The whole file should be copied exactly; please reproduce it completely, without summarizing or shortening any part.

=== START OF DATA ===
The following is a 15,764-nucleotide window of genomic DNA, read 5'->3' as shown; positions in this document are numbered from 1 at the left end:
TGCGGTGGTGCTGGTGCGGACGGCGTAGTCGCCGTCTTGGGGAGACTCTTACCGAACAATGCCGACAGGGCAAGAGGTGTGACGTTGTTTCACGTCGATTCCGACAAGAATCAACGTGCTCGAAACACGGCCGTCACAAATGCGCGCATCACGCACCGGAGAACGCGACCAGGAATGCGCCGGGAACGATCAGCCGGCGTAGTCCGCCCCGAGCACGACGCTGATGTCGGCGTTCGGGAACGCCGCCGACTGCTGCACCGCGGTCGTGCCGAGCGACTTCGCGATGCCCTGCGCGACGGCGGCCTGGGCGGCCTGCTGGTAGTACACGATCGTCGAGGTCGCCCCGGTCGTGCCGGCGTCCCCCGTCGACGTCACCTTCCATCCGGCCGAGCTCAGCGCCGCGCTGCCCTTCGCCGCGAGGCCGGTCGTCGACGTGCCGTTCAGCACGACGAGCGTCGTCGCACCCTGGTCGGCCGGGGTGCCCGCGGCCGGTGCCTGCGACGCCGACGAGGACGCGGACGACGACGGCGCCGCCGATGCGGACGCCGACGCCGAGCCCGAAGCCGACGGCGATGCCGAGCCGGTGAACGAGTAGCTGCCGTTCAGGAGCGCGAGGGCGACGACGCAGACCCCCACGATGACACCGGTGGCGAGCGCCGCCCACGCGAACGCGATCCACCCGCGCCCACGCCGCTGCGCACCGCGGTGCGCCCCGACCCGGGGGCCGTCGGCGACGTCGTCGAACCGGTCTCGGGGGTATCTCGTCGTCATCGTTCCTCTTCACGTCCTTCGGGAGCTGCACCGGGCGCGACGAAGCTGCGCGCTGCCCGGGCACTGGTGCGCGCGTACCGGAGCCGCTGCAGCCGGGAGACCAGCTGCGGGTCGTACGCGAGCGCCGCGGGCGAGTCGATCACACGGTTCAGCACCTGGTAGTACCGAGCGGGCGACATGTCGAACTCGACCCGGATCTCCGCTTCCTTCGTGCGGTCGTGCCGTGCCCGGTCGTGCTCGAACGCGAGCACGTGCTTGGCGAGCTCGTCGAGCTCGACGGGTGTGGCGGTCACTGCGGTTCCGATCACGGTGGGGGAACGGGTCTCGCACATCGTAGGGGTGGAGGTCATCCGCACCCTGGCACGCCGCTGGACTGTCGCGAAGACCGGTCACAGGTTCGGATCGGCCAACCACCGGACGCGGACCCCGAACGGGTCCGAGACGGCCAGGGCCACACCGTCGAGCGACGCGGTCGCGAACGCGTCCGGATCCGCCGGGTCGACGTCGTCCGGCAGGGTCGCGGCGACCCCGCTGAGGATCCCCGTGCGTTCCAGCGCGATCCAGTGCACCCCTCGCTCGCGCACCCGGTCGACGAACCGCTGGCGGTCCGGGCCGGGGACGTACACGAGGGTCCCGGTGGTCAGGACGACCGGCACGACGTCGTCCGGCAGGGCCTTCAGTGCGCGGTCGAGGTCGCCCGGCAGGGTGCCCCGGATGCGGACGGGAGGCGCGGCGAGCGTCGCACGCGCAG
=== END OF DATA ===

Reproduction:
The following is a 15,764-nucleotide window of genomic DNA, read 5'->3' as shown; positions in this document are numbered from 1 at the left end:
TGCGGTGGTGCTGGTGCGGACGGCGTAGTCGCCGTCTTGGGGAGACTCTTACCGAACAATGCCGACAGGGCAAGAGGTGTGACGTTGTTTCACGTCGATTCCGACAAGAATCAACGTGCTCGAAACACGGCCGTCACAAATGCGCGCATCACGCACCGGAGAACGCGACCAGGAATGCGCCGGGAACGATCAGCCGGCGTAGTCCGCCCCGAGCACGACGCTGATGTCGGCGTTCGGGAACGCCGCCGACTGCTGCACCGCGGTCGTGCCGAGCGACTTCGCGATGCCCTGCGCGACGGCGGCCTGGGCGGCCTGCTGGTAGTACACGATCGTCGAGGTCGCCCCGGTCGTGCCGGCGTCCCCCGTCGACGTCACCTTCCATCCGGCCGAGCTCAGCGCCGCGCTGCCCTTCGCCGCGAGGCCGGTCGTCGACGTGCCGTTCAGCACGACGAGCGTCGTCGCACCCTGGTCGGCCGGGGTGCCCGCGGCCGGTGCCTGCGACGCCGACGAGGACGCGGACGACGACGGCGCCGCCGATGCGGACGCCGACGCCGAGCCCGAAGCCGACGGCGATGCCGAGCCGGTGAACGAGTAGCTGCCGTTCAGGAGCGCGAGGGCGACGACGCAGACCCCCACGATGACACCGGTGGCGAGCGCCGCCCACGCGAACGCGATCCACCCGCGCCCACGCCGCTGCGCACCGCGGTGCGCCCCGACCCGGGGGCCGTCGGCGACGTCGTCGAACCGGTCTCGGGGGTATCTCGTCGTCATCGTTCCTCTTCACGTCCTTCGGGAGCTGCACCGGGCGCGACGAAGCTGCGCGCTGCCCGGGCACTGGTGCGCGCGTACCGGAGCCGCTGCAGCCGGGAGACCAGCTGCGGGTCGTACGCGAGCGCCGCGGGCGAGTCGATCACACGGTTCAGCACCTGGTAGTACCGAGCGGGCGACATGTCGAACTCGACCCGGATCTCCGCTTCCTTCGTGCGGTCGTGCCGTGCCCGGTCGTGCTCGAACGCGAGCACGTGCTTGGCGAGCTCGTCGAGCTCGACGGGTGTGGCGGTCACTGCGGTTCCGATCACGGTGGGGGAACGGGTCTCGCACATCGTAGGGGTGGAGGTCATCCGCACCCTGGCACGCCGCTGGACTGTCGCGAAGACCGGTCACAGGTTCGGATCGGCCAACCACCGGACGCGGACCCCGAACGGGTCCGAGACGGCCAGGGCCACACCGTCGAGCGACGCGGTCGCGAACGCGTCCGGATCCGCCGGGTCGACGTCGTCCGGCAGGGTCGCGGCGACCCCGCTGAGGATCCCCGTGCGTTCCAGCGCGATCCAGTGCACCCCTCGCTCGCGCACCCGGTCGACGAACCGCTGGCGGTCCGGGCCGGGGACGTACACGAGGGTCCCGGTGGTCAGGACGACCGGCACGACGTCGTCCGGCAGGGCCTTCAGTGCGCGGTCGAGGTCGCCCGGCAGGGTGCCCCGGATGCGGACGGGAGGCGCGGCGAGCGTCGCACGCGCAG